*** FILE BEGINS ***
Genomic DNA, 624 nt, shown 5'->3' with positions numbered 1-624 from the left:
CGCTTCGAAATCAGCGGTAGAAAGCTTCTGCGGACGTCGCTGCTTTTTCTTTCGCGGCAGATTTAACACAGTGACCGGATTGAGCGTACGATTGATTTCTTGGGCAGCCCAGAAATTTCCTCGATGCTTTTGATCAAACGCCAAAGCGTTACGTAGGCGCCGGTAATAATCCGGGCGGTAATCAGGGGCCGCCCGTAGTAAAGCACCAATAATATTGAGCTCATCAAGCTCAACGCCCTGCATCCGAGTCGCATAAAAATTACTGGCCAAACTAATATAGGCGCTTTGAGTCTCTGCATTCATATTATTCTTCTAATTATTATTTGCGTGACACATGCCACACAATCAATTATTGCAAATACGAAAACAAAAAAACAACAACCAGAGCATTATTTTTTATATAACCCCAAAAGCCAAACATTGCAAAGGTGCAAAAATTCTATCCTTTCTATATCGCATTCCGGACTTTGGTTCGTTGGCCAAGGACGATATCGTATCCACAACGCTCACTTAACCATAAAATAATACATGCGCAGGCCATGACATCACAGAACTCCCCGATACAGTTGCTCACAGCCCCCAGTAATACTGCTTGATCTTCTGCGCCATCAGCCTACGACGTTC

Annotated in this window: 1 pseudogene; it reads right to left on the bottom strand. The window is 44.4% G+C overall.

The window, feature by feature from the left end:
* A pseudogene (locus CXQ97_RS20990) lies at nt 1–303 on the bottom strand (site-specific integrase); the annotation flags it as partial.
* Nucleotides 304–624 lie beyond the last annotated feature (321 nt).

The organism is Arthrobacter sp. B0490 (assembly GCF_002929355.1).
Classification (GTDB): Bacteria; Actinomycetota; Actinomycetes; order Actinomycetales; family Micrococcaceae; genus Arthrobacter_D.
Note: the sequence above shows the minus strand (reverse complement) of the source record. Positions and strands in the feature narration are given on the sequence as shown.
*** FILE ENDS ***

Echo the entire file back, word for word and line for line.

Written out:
Genomic DNA, 624 nt, shown 5'->3' with positions numbered 1-624 from the left:
CGCTTCGAAATCAGCGGTAGAAAGCTTCTGCGGACGTCGCTGCTTTTTCTTTCGCGGCAGATTTAACACAGTGACCGGATTGAGCGTACGATTGATTTCTTGGGCAGCCCAGAAATTTCCTCGATGCTTTTGATCAAACGCCAAAGCGTTACGTAGGCGCCGGTAATAATCCGGGCGGTAATCAGGGGCCGCCCGTAGTAAAGCACCAATAATATTGAGCTCATCAAGCTCAACGCCCTGCATCCGAGTCGCATAAAAATTACTGGCCAAACTAATATAGGCGCTTTGAGTCTCTGCATTCATATTATTCTTCTAATTATTATTTGCGTGACACATGCCACACAATCAATTATTGCAAATACGAAAACAAAAAAACAACAACCAGAGCATTATTTTTTATATAACCCCAAAAGCCAAACATTGCAAAGGTGCAAAAATTCTATCCTTTCTATATCGCATTCCGGACTTTGGTTCGTTGGCCAAGGACGATATCGTATCCACAACGCTCACTTAACCATAAAATAATACATGCGCAGGCCATGACATCACAGAACTCCCCGATACAGTTGCTCACAGCCCCCAGTAATACTGCTTGATCTTCTGCGCCATCAGCCTACGACGTTC

Annotated in this window: 1 pseudogene; it reads right to left on the bottom strand. The window is 44.4% G+C overall.

The window, feature by feature from the left end:
* A pseudogene (locus CXQ97_RS20990) lies at nt 1–303 on the bottom strand (site-specific integrase); the annotation flags it as partial.
* Nucleotides 304–624 lie beyond the last annotated feature (321 nt).

The organism is Arthrobacter sp. B0490 (assembly GCF_002929355.1).
Classification (GTDB): Bacteria; Actinomycetota; Actinomycetes; order Actinomycetales; family Micrococcaceae; genus Arthrobacter_D.
Note: the sequence above shows the minus strand (reverse complement) of the source record. Positions and strands in the feature narration are given on the sequence as shown.